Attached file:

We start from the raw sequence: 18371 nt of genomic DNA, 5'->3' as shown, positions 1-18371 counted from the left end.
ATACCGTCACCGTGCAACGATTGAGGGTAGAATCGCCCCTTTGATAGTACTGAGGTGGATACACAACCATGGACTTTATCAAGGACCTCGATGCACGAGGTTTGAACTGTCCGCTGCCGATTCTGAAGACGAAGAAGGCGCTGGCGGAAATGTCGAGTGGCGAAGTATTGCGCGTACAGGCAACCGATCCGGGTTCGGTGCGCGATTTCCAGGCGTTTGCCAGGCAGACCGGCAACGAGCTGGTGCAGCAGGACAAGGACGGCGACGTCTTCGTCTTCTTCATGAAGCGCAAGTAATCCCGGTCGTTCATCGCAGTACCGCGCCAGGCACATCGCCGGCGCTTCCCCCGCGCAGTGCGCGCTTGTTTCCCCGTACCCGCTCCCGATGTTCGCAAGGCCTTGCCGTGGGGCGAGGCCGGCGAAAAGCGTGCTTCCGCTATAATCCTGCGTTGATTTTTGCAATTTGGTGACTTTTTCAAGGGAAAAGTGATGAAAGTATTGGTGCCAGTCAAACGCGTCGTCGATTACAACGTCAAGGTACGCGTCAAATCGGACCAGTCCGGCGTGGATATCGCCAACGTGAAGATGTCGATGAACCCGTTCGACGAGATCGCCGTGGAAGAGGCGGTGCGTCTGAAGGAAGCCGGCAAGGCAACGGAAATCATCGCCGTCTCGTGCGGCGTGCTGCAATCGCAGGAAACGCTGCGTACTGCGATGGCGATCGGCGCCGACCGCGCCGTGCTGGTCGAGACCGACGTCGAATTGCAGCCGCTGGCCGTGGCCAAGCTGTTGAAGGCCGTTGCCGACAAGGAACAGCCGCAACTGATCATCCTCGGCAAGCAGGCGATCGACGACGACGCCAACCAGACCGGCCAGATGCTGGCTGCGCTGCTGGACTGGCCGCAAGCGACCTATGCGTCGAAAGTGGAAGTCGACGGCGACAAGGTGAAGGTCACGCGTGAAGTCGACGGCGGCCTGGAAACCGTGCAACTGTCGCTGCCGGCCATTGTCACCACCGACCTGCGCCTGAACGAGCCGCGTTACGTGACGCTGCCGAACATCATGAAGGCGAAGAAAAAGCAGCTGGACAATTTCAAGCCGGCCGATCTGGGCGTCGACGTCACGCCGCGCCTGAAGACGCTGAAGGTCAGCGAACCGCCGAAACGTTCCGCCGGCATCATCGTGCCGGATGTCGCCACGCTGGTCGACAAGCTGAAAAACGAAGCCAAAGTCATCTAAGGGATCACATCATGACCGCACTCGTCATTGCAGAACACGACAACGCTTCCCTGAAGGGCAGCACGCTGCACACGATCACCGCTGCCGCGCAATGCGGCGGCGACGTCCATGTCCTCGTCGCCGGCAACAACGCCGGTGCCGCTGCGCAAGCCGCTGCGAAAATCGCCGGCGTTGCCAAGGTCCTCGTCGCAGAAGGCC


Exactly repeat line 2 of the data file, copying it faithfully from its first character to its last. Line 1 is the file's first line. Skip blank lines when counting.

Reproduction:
ATACCGTCACCGTGCAACGATTGAGGGTAGAATCGCCCCTTTGATAGTACTGAGGTGGATACACAACCATGGACTTTATCAAGGACCTCGATGCACGAGGTTTGAACTGTCCGCTGCCGATTCTGAAGACGAAGAAGGCGCTGGCGGAAATGTCGAGTGGCGAAGTATTGCGCGTACAGGCAACCGATCCGGGTTCGGTGCGCGATTTCCAGGCGTTTGCCAGGCAGACCGGCAACGAGCTGGTGCAGCAGGACAAGGACGGCGACGTCTTCGTCTTCTTCATGAAGCGCAAGTAATCCCGGTCGTTCATCGCAGTACCGCGCCAGGCACATCGCCGGCGCTTCCCCCGCGCAGTGCGCGCTTGTTTCCCCGTACCCGCTCCCGATGTTCGCAAGGCCTTGCCGTGGGGCGAGGCCGGCGAAAAGCGTGCTTCCGCTATAATCCTGCGTTGATTTTTGCAATTTGGTGACTTTTTCAAGGGAAAAGTGATGAAAGTATTGGTGCCAGTCAAACGCGTCGTCGATTACAACGTCAAGGTACGCGTCAAATCGGACCAGTCCGGCGTGGATATCGCCAACGTGAAGATGTCGATGAACCCGTTCGACGAGATCGCCGTGGAAGAGGCGGTGCGTCTGAAGGAAGCCGGCAAGGCAACGGAAATCATCGCCGTCTCGTGCGGCGTGCTGCAATCGCAGGAAACGCTGCGTACTGCGATGGCGATCGGCGCCGACCGCGCCGTGCTGGTCGAGACCGACGTCGAATTGCAGCCGCTGGCCGTGGCCAAGCTGTTGAAGGCCGTTGCCGACAAGGAACAGCCGCAACTGATCATCCTCGGCAAGCAGGCGATCGACGACGACGCCAACCAGACCGGCCAGATGCTGGCTGCGCTGCTGGACTGGCCGCAAGCGACCTATGCGTCGAAAGTGGAAGTCGACGGCGACAAGGTGAAGGTCACGCGTGAAGTCGACGGCGGCCTGGAAACCGTGCAACTGTCGCTGCCGGCCATTGTCACCACCGACCTGCGCCTGAACGAGCCGCGTTACGTGACGCTGCCGAACATCATGAAGGCGAAGAAAAAGCAGCTGGACAATTTCAAGCCGGCCGATCTGGGCGTCGACGTCACGCCGCGCCTGAAGACGCTGAAGGTCAGCGAACCGCCGAAACGTTCCGCCGGCATCATCGTGCCGGATGTCGCCACGCTGGTCGACAAGCTGAAAAACGAAGCCAAAGTCATCTAAGGGATCACATCATGACCGCACTCGTCATTGCAGAACACGACAACGCTTCCCTGAAGGGCAGCACGCTGCACACGATCACCGCTGCCGCGCAATGCGGCGGCGACGTCCATGTCCTCGTCGCCGGCAACAACGCCGGTGCCGCTGCGCAAGCCGCTGCGAAAATCGCCGGCGTTGCCAAGGTCCTCGTCGCAGAAGGCC